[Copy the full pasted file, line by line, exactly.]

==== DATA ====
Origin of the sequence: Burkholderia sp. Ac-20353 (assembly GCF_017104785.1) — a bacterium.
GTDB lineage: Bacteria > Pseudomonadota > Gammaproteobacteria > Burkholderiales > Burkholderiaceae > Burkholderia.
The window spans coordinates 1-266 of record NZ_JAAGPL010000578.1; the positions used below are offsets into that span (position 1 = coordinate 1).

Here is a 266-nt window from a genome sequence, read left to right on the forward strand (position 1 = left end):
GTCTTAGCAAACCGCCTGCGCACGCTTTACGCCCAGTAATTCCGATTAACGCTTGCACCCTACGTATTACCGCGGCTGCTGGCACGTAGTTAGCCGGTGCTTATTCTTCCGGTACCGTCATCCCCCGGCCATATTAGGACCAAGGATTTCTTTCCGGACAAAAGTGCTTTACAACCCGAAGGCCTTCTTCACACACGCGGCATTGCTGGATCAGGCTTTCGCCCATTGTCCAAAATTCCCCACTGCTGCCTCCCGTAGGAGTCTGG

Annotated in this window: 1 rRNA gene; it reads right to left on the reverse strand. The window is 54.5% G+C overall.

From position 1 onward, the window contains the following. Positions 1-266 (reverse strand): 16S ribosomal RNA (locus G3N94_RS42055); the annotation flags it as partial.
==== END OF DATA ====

Origin of the sequence: Burkholderia sp. Ac-20353 (assembly GCF_017104785.1) — a bacterium.
GTDB lineage: Bacteria > Pseudomonadota > Gammaproteobacteria > Burkholderiales > Burkholderiaceae > Burkholderia.
The window spans coordinates 1-266 of record NZ_JAAGPL010000578.1; the positions used below are offsets into that span (position 1 = coordinate 1).

Here is a 266-nt window from a genome sequence, read left to right on the forward strand (position 1 = left end):
GTCTTAGCAAACCGCCTGCGCACGCTTTACGCCCAGTAATTCCGATTAACGCTTGCACCCTACGTATTACCGCGGCTGCTGGCACGTAGTTAGCCGGTGCTTATTCTTCCGGTACCGTCATCCCCCGGCCATATTAGGACCAAGGATTTCTTTCCGGACAAAAGTGCTTTACAACCCGAAGGCCTTCTTCACACACGCGGCATTGCTGGATCAGGCTTTCGCCCATTGTCCAAAATTCCCCACTGCTGCCTCCCGTAGGAGTCTGG

Annotated in this window: 1 rRNA gene; it reads right to left on the reverse strand. The window is 54.5% G+C overall.

From position 1 onward, the window contains the following. Positions 1-266 (reverse strand): 16S ribosomal RNA (locus G3N94_RS42055); the annotation flags it as partial.